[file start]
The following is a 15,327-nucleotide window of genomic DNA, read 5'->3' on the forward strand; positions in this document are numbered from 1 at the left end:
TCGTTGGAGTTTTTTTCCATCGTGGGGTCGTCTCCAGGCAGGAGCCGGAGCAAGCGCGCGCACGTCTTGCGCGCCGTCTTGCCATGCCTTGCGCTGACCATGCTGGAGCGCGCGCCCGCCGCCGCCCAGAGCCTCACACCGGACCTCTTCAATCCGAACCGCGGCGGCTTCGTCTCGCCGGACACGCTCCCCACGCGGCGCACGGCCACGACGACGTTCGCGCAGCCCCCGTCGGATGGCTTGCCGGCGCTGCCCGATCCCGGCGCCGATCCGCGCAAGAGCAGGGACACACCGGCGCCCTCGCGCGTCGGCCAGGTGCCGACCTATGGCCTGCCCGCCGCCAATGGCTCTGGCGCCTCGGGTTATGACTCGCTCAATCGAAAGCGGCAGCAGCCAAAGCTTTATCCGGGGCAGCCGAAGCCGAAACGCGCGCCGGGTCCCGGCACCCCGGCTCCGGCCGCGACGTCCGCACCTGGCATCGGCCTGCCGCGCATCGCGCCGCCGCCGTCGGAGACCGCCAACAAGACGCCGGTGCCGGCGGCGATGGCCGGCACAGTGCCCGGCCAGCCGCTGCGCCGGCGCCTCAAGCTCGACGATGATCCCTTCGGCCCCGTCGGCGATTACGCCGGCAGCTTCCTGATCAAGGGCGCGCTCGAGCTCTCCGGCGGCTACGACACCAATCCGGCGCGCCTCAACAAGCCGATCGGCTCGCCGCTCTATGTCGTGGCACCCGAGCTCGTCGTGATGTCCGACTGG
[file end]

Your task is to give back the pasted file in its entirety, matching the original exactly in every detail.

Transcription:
The following is a 15,327-nucleotide window of genomic DNA, read 5'->3' on the forward strand; positions in this document are numbered from 1 at the left end:
TCGTTGGAGTTTTTTTCCATCGTGGGGTCGTCTCCAGGCAGGAGCCGGAGCAAGCGCGCGCACGTCTTGCGCGCCGTCTTGCCATGCCTTGCGCTGACCATGCTGGAGCGCGCGCCCGCCGCCGCCCAGAGCCTCACACCGGACCTCTTCAATCCGAACCGCGGCGGCTTCGTCTCGCCGGACACGCTCCCCACGCGGCGCACGGCCACGACGACGTTCGCGCAGCCCCCGTCGGATGGCTTGCCGGCGCTGCCCGATCCCGGCGCCGATCCGCGCAAGAGCAGGGACACACCGGCGCCCTCGCGCGTCGGCCAGGTGCCGACCTATGGCCTGCCCGCCGCCAATGGCTCTGGCGCCTCGGGTTATGACTCGCTCAATCGAAAGCGGCAGCAGCCAAAGCTTTATCCGGGGCAGCCGAAGCCGAAACGCGCGCCGGGTCCCGGCACCCCGGCTCCGGCCGCGACGTCCGCACCTGGCATCGGCCTGCCGCGCATCGCGCCGCCGCCGTCGGAGACCGCCAACAAGACGCCGGTGCCGGCGGCGATGGCCGGCACAGTGCCCGGCCAGCCGCTGCGCCGGCGCCTCAAGCTCGACGATGATCCCTTCGGCCCCGTCGGCGATTACGCCGGCAGCTTCCTGATCAAGGGCGCGCTCGAGCTCTCCGGCGGCTACGACACCAATCCGGCGCGCCTCAACAAGCCGATCGGCTCGCCGCTCTATGTCGTGGCACCCGAGCTCGTCGTGATGTCCGACTGG